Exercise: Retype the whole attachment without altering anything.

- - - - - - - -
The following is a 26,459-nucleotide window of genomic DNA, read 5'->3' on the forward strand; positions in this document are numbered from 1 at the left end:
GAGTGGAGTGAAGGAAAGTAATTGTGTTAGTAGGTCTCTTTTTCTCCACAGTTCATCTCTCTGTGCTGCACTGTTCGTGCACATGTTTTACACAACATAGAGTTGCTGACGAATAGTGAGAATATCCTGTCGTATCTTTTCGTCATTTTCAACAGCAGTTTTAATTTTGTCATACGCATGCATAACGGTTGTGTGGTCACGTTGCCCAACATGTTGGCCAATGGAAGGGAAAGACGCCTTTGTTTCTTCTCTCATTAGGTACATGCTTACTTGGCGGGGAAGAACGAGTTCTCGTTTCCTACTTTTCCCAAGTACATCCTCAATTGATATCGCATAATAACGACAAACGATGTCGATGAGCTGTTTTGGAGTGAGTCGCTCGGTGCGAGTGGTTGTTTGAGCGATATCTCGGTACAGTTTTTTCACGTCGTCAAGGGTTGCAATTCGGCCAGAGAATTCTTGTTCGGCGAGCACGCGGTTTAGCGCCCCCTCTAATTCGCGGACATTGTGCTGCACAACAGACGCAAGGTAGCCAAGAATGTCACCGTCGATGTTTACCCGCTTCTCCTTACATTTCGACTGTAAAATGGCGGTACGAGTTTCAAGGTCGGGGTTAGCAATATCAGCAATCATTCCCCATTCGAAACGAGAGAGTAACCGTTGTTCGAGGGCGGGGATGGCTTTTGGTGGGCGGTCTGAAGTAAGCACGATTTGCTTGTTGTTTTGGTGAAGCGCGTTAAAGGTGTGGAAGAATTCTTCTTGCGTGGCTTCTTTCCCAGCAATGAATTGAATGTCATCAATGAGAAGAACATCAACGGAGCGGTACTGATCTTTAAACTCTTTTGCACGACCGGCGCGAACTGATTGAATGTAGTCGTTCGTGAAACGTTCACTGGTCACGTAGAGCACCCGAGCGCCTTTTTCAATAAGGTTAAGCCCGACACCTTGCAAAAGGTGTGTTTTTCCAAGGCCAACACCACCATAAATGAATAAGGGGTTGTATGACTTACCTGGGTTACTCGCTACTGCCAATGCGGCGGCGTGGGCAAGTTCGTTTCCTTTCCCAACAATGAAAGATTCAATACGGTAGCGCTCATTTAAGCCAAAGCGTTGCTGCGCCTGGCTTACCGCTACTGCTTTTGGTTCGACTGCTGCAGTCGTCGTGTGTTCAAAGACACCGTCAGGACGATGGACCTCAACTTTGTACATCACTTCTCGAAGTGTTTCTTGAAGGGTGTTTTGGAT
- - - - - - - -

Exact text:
The following is a 26,459-nucleotide window of genomic DNA, read 5'->3' on the forward strand; positions in this document are numbered from 1 at the left end:
GAGTGGAGTGAAGGAAAGTAATTGTGTTAGTAGGTCTCTTTTTCTCCACAGTTCATCTCTCTGTGCTGCACTGTTCGTGCACATGTTTTACACAACATAGAGTTGCTGACGAATAGTGAGAATATCCTGTCGTATCTTTTCGTCATTTTCAACAGCAGTTTTAATTTTGTCATACGCATGCATAACGGTTGTGTGGTCACGTTGCCCAACATGTTGGCCAATGGAAGGGAAAGACGCCTTTGTTTCTTCTCTCATTAGGTACATGCTTACTTGGCGGGGAAGAACGAGTTCTCGTTTCCTACTTTTCCCAAGTACATCCTCAATTGATATCGCATAATAACGACAAACGATGTCGATGAGCTGTTTTGGAGTGAGTCGCTCGGTGCGAGTGGTTGTTTGAGCGATATCTCGGTACAGTTTTTTCACGTCGTCAAGGGTTGCAATTCGGCCAGAGAATTCTTGTTCGGCGAGCACGCGGTTTAGCGCCCCCTCTAATTCGCGGACATTGTGCTGCACAACAGACGCAAGGTAGCCAAGAATGTCACCGTCGATGTTTACCCGCTTCTCCTTACATTTCGACTGTAAAATGGCGGTACGAGTTTCAAGGTCGGGGTTAGCAATATCAGCAATCATTCCCCATTCGAAACGAGAGAGTAACCGTTGTTCGAGGGCGGGGATGGCTTTTGGTGGGCGGTCTGAAGTAAGCACGATTTGCTTGTTGTTTTGGTGAAGCGCGTTAAAGGTGTGGAAGAATTCTTCTTGCGTGGCTTCTTTCCCAGCAATGAATTGAATGTCATCAATGAGAAGAACATCAACGGAGCGGTACTGATCTTTAAACTCTTTTGCACGACCGGCGCGAACTGATTGAATGTAGTCGTTCGTGAAACGTTCACTGGTCACGTAGAGCACCCGAGCGCCTTTTTCAATAAGGTTAAGCCCGACACCTTGCAAAAGGTGTGTTTTTCCAAGGCCAACACCACCATAAATGAATAAGGGGTTGTATGACTTACCTGGGTTACTCGCTACTGCCAATGCGGCGGCGTGGGCAAGTTCGTTTCCTTTCCCAACAATGAAAGATTCAATACGGTAGCGCTCATTTAAGCCAAAGCGTTGCTGCGCCTGGCTTACCGCTACTGCTTTTGGTTCGACTGCTGCAGTCGTCGTGTGTTCAAAGACACCGTCAGGACGATGGACCTCAACTTTGTACATCACTTCTCGAAGTGTTTCTTGAAGGGTGTTTTGGAT